Posted on June 30, 2013 AT 09:21am
The smell of chimichangas and bad aftershave stained the room. Beer bottles scattered everywhere, pancake mix that had expired two weeks ago spilt all over the floor, and a bathroom in a state of rancid decay stared from me across the room. What had happened the last couple days that transformed my clean review space into a quarantine zone?
That’s when I glanced at my TV screen, with PlayStation 3 on and hard rock blaring out of its speakers. There slouched in his arm chair, scratching his junk with a gun, was the source of the Godforsaken mess that has appeared in my man-cave. Some people call him Wade Wilson, but everyone knows him by his anti-superhero name: Deadpool. The fools over at High Moon Studios gave him his own video game, unleashing his madness across consoles and PCs around the world.
To be fair, “gave” is not the word I’m looking for; more like, “threatened to blow up the studio if they didn’t take his crayon-written proposal into consideration.” So, uh, yeah, Deadpool: The Game. It’s violent, bat-shit crazy, and may cause indigestion and heavy fevers if not played properly. It’s also more fun than a barrel of Wolverines shot out of a cannon towards a crate of Nightcrawlers that has been flung from an ACME giant slingshot.
What’s it all about, Alfie? Well apparently Deadpool is contracted to kill Chance White, who is currently corrupting TVs everywhere with crappy television that’s more about shock value than actual storytelling and character development. (Wait a minute…sounds familiar.) Unfortunately Mister Sinister gets in his way, killing Chance and keeping Deadpool from getting more money to buy pizza. In a fit of looniness he tracks Mister Sinister to the former mutant haven Genosha, killing as many clones as he can toss at him.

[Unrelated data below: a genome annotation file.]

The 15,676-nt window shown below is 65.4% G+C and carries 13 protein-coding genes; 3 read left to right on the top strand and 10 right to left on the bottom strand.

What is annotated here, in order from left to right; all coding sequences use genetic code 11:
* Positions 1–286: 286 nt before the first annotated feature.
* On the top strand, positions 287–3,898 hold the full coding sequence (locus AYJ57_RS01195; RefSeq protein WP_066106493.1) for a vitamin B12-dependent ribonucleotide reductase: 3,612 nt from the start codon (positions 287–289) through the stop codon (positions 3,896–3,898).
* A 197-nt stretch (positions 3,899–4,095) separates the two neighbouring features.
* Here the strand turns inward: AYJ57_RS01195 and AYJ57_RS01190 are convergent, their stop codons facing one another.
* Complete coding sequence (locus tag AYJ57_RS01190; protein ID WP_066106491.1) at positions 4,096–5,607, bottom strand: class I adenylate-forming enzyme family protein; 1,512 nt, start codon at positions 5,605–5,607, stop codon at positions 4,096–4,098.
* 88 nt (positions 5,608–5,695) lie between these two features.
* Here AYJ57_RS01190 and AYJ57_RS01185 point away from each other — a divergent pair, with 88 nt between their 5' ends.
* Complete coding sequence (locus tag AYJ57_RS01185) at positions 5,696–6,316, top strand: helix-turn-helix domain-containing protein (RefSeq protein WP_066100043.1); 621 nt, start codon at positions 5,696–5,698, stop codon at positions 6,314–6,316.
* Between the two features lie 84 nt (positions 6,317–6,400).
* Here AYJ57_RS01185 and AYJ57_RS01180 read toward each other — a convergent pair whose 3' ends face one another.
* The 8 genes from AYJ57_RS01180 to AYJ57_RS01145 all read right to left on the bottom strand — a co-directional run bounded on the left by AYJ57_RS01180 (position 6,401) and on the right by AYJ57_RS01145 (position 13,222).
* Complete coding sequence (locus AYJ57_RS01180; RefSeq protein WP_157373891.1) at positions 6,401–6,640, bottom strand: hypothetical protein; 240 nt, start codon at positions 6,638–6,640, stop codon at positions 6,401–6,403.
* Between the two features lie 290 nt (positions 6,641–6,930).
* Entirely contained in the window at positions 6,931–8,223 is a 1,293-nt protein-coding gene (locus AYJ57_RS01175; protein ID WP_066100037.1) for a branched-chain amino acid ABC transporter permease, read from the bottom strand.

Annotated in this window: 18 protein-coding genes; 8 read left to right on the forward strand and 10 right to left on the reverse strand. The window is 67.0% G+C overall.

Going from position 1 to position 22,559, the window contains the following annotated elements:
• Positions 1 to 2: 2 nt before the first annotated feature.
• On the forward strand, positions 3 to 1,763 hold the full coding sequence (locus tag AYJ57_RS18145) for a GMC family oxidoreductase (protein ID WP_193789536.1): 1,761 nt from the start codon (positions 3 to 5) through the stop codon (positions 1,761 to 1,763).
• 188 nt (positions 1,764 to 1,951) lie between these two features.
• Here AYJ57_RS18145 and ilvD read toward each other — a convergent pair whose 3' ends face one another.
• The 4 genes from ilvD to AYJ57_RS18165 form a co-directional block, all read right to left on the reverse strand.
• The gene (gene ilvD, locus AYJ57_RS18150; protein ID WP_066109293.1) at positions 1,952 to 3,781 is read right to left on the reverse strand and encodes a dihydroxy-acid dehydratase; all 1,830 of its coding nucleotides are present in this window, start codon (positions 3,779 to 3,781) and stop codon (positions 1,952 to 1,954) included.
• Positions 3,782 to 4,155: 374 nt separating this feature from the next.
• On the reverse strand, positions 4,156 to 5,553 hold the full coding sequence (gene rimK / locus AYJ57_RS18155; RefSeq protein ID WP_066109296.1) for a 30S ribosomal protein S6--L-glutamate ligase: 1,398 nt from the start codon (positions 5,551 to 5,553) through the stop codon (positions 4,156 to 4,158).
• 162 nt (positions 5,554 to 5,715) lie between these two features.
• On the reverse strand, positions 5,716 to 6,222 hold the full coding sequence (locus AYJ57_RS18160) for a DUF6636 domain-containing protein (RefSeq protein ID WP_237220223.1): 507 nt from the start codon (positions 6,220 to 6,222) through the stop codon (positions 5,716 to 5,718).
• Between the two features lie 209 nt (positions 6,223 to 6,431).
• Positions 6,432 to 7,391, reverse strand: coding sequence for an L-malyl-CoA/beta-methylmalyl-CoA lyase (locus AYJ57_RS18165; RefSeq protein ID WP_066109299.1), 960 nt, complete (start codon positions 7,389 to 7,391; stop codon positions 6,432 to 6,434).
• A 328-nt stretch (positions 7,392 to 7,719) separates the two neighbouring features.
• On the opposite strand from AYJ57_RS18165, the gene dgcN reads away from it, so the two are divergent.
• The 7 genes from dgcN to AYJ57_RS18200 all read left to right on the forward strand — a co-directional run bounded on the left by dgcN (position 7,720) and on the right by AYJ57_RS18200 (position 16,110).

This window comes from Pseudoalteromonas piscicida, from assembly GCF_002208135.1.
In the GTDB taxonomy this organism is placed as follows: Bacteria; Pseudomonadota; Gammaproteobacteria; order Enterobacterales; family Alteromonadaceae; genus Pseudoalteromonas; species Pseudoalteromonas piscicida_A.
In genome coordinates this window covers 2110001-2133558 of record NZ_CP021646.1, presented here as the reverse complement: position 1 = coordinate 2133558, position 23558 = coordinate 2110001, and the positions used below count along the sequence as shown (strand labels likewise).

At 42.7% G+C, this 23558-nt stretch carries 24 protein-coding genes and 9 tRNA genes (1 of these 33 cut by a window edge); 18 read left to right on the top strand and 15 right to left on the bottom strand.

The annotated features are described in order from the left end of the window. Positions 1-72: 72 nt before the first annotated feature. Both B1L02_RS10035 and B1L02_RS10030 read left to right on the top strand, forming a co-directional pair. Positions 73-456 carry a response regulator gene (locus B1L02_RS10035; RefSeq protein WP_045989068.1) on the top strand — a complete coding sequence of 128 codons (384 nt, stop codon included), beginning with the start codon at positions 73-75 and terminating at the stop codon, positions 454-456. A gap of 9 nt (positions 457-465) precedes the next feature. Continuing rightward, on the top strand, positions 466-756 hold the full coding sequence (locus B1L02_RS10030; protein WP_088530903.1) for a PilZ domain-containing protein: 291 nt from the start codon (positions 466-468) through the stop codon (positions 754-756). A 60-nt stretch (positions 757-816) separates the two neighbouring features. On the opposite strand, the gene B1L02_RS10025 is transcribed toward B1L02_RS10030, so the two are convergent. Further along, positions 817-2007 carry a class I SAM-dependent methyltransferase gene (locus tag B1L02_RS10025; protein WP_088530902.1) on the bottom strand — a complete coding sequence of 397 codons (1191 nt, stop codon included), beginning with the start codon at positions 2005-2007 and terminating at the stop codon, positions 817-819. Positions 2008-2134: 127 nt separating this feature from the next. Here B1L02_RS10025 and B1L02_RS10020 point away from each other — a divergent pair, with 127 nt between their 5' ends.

During his travels the Merc With The Mouth runs into some old “friends,” including Wolverine, Rogue, and Cable. It’s Cable that finally finds his way into Deadpool’s psyche and gives him the lowdown: if he doesn’t stop Mister Sinister, Samantha and her beloved tacos will be gone forever. (The world will be blown up, too, but priorities people!) With High Moon Studios’ checkbook in his back pocket and all the guns he can handle Deadpool does everything he can to stop Mister Sinister’s, um, sinister plans.
Players shoot and slash their way through the levels as clones of all shapes, sizes, and powers appear to stop Deadpool by any means necessary. By performing combos his momentum rises, which helps him to enact bigger, badder, and bloodier attacks when surrounded by goons. You can also earn new weapons, combos, and upgrades to help Deadpool on his bullet-ridden, spiritual journey towards enlightenment.
Attacks can get repetitious, as you’ll be attacking drones of baddies at just about every corner. It makes me think back to Ninja Gaiden 3: Razor’s Edge and how tedious that got after a couple hours of gameplay. The camera can also get in the way from time-to-time, with having to adjust the angle during the majority of the title. With that being said the repetitiveness and bad angles are cushioned thanks in part to the real highlight of the game: the humor.